It’s important to lock your computer when you aren’t using it. If you don’t, someone could come by and play pranks on it or much worse. Someone with full access to your machine could steal your files, copy your passwords, or impersonate you using your online accounts.
Getting around a Windows password takes some time, so locking up should prevent any issues when you’re not physically present. Here are several ways to do so.
1. Use the Keyboard Shortcut
The most straightforward solution is probably the best for most people. You can use a basic keyboard shortcut to lock your computer whenever you get up from your desk.
Pressing Windows Key + L will immediately lock your computer on any version of Windows.
— Dorset Police Cyber (@DP_CyberCrime) February 16, 2017
The shortcut sends you back to the lock screen, and you’ll have to enter your password (or PIN) to get back in.
Of course, your computer is only protected if you actually have a password on your account. Head to Settings > Accounts > Sign-in options and look under the Password field. If you don’t have a password on your account, set one now! You can change your password here too if you need something fresh.
2. Set a Short Timeout
Using the keyboard shortcut is great because it locks your computer immediately. If there’s no delay, nobody can jump onto your computer in that window of time before it locks. Setting a short timeout until Windows automatically locks is a good backup option for those times when you forget to hit the shortcut, though.
To do so in Windows 10, open Settings and search for Screensaver in the search bar. Click Change screen saver in the results list to pop open its window. Since screensavers aren’t really necessary with modern monitors, you thankfully don’t actually have to enable a screensaver to use this method.
Choose a screensaver from the list (or download an awesome free screensaver), then you’ll have to choose the number of minutes to wait until it activates. If you select (None), the computer will instantly lock after that time instead of displaying a screensaver. Make sure to check On resume, display logon screen so it locks!
The longer this value, the less secure of a setup. However, a short time could trigger the screensaver/lock when you’re actually at your computer, which is annoying. Choose a reasonable amount of time (maybe three minutes) and give it a try. Now whenever you leave your computer alone for a few minutes, your screensaver will kick in. Whoever wakes it up from the screensaver needs your password to get in.
Also, head to Settings > Accounts > Sign-in options. Under Require sign-in, make sure that you select When PC wakes from sleep. This will make your computer ask for a password when it leaves sleep mode.
3. Try Windows 10’s Dynamic Lock
Windows 10 is a constantly evolving product, and the Creator’s Update coming in April is the latest major upgrade. One of the new features is Dynamic Lock, which lets you automatically lock your PC when you step away from your desk. If you’re not a Windows Insider you’ll have to wait a bit for this option, but those on the latest build can try it now.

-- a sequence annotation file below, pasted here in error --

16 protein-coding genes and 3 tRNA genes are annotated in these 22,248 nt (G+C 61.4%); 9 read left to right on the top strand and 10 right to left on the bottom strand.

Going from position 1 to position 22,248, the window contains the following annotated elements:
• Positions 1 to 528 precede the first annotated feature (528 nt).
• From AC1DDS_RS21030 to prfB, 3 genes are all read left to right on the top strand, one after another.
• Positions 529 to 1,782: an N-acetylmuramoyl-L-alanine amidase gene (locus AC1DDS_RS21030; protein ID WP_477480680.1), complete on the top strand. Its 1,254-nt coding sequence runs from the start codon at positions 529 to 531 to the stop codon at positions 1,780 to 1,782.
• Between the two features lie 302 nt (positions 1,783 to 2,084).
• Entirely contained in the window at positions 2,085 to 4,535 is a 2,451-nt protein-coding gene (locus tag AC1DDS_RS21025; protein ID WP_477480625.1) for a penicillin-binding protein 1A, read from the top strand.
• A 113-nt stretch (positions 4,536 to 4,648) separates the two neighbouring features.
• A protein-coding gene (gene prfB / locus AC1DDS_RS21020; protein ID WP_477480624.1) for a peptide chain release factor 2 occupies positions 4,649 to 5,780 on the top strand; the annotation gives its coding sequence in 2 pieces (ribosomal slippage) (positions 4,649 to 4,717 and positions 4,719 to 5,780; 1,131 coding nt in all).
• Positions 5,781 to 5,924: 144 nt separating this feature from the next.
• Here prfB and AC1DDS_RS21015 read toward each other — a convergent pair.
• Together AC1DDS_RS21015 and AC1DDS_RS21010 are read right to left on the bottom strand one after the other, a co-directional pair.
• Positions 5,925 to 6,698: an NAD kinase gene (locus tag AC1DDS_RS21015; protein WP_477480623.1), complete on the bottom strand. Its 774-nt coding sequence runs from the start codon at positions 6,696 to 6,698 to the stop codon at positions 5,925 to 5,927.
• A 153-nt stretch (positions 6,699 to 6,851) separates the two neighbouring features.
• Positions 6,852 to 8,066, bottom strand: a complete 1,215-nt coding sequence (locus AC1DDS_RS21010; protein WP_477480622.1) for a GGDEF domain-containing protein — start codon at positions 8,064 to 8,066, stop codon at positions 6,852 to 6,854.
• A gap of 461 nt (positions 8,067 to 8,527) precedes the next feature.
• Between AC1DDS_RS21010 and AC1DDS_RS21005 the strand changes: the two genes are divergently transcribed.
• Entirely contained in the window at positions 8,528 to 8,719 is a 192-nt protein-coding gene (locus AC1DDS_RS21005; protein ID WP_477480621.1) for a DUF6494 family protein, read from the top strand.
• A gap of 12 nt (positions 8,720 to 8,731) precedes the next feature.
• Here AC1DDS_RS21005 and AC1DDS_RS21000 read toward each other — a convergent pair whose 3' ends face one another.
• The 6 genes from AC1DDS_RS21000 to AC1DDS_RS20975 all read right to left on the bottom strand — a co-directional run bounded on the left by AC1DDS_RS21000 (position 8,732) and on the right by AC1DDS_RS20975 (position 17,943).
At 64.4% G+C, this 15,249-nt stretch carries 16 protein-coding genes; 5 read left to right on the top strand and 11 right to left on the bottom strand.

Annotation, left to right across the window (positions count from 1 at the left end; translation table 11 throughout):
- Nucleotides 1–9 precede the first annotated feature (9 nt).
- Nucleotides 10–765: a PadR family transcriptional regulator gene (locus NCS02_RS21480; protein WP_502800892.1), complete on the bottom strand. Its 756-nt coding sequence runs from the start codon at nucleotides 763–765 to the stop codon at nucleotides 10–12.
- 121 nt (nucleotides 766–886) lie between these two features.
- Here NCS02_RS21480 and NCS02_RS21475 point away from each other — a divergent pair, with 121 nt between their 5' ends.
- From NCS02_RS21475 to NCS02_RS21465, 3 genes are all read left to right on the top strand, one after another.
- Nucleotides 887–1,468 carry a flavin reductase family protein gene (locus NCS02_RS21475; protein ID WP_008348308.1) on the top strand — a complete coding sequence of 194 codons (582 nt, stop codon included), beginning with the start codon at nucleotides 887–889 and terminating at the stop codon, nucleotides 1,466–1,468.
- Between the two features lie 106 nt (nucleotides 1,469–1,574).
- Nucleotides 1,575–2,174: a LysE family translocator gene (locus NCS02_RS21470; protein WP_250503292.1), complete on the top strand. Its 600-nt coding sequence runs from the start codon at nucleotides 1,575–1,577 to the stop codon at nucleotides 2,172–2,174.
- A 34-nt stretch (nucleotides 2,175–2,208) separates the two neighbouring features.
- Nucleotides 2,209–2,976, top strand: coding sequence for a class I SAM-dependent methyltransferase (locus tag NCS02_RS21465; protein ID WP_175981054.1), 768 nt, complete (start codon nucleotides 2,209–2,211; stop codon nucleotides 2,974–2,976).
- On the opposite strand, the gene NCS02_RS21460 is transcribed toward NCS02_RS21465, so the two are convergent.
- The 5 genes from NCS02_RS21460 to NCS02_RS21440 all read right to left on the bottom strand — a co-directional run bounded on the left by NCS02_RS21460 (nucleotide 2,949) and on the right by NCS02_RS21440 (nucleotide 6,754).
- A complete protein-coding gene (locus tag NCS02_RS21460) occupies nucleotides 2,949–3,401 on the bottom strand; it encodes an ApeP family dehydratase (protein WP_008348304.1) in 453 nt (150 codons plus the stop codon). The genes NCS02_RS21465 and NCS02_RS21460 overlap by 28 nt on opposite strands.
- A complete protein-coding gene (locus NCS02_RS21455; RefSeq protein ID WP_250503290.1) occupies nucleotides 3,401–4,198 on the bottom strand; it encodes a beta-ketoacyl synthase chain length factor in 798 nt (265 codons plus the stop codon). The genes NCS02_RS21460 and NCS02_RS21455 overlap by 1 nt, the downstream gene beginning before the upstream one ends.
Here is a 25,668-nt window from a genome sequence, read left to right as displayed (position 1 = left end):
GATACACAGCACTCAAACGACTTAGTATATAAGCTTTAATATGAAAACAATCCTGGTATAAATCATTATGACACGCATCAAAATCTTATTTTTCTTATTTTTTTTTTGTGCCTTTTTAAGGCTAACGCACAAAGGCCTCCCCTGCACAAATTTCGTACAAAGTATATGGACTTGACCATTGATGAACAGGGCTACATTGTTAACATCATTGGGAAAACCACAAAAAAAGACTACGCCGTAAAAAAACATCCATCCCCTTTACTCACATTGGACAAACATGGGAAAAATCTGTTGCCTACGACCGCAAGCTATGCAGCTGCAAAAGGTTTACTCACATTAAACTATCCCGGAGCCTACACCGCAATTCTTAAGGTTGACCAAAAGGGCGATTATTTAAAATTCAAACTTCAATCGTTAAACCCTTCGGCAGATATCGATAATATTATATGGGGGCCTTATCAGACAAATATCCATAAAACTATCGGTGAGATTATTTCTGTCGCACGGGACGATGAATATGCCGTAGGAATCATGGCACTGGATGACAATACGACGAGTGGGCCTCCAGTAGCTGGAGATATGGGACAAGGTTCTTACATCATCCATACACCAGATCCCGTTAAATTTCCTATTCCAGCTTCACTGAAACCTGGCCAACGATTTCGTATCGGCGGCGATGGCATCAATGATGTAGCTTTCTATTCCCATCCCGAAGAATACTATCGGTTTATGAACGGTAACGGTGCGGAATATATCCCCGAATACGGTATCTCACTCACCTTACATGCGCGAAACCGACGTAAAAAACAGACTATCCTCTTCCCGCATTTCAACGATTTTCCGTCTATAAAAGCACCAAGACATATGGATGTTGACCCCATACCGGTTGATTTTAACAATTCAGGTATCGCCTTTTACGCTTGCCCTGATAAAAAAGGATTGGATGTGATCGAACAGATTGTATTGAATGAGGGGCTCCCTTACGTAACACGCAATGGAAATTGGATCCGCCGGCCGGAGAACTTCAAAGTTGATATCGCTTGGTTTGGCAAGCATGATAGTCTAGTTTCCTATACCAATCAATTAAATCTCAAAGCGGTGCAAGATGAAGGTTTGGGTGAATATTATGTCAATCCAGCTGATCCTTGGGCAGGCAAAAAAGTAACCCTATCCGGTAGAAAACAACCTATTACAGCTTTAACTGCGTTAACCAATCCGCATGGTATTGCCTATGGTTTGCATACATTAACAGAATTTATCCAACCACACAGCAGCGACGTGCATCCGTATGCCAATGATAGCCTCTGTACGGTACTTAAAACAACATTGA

First, make sure you have a phone or other device paired to your PC with Bluetooth. Then, go to Settings > Accounts > Sign-in Options. You should find the Dynamic lock header and check Allow Windows to detect when you’re away and automatically lock the device. Once this is done, your computer will lock a few moments after it loses the Bluetooth connection to your phone.
Make sure your phone is in your pocket when you do this; if it’s sitting on your desk, your computer won’t lock! The keyboard shortcut is still the most reliable way of locking your PC instantly, but having the lock tied to your physical presence is neat. Plus, this method won’t annoy you with accidental locks when you’re inactive.
Use Third-Party Tools
Where Windows leaves a gap, clever developers invent awesome software. If none of the above methods suit your needs, there are several free tools that should help you out.
If you’re still using Windows 7 or 8.1, you can try the Dynamic Lock feature without upgrading to Windows 10 using Bluelock. It’s a simple tool that lets you pick a connected Bluetooth device to lock Windows with. Choose how long you’d like to wait before the computer locks, and it behaves just like Dynamic Lock.
For a totally different take, you can also lock Windows with a USB flash drive. Software like Predator handles all the work for free. Just assign a USB drive as the key to unlock your machine, and the computer won’t function without it.
This is a great option if you need absolute security on your machine. The Predator process can’t be stopped using the Task Manager, it can blast an alarm when someone types the wrong password, and it records security logs. Whenever you’re leaving your desk, just pull out the flash drive and everything locks up.
6. Lock My PC
If you don’t want to use a flash drive but still want more locking options, try Lock My PC. This free tool lets you override the default Windows lock screen (where other admins could still log in) by disabling the mouse and disc drives. You can trigger this lock with your own hotkeys, make the lock screen transparent, and even shut down or log off the user once the lock screen is up for a set time.
Locked Up Tight
There’s no shortage of options when you want to lock your PC. The keyboard shortcut is the most reliable method, and setting a screen timeout helps if you forget. If you’re hardcore about your security, try using a flash drive or advanced software for more options. You’ll never have to worry about unauthorized access to your computer again!
Now that your PC is locked down, make sure someone can’t steal all the hardware in your office!
Do you use one of these methods or do you prefer to lock Windows in another way? Share your PC security plan with us in the comments.
Image Credit: Evlakhov Valeriy via Shutterstock.com